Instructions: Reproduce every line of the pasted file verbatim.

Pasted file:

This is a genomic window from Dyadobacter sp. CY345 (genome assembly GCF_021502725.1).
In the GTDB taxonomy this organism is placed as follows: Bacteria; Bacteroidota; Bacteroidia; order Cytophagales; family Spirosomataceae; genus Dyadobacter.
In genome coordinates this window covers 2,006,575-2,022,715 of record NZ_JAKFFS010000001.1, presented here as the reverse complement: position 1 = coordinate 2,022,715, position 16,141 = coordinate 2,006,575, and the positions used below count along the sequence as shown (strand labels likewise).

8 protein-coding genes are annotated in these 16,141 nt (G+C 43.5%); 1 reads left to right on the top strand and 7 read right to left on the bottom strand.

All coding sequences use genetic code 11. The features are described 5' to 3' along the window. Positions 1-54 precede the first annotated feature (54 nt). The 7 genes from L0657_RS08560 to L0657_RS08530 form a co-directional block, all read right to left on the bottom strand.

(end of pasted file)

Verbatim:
This is a genomic window from Dyadobacter sp. CY345 (genome assembly GCF_021502725.1).
In the GTDB taxonomy this organism is placed as follows: Bacteria; Bacteroidota; Bacteroidia; order Cytophagales; family Spirosomataceae; genus Dyadobacter.
In genome coordinates this window covers 2,006,575-2,022,715 of record NZ_JAKFFS010000001.1, presented here as the reverse complement: position 1 = coordinate 2,022,715, position 16,141 = coordinate 2,006,575, and the positions used below count along the sequence as shown (strand labels likewise).

8 protein-coding genes are annotated in these 16,141 nt (G+C 43.5%); 1 reads left to right on the top strand and 7 read right to left on the bottom strand.

All coding sequences use genetic code 11. The features are described 5' to 3' along the window. Positions 1-54 precede the first annotated feature (54 nt). The 7 genes from L0657_RS08560 to L0657_RS08530 form a co-directional block, all read right to left on the bottom strand.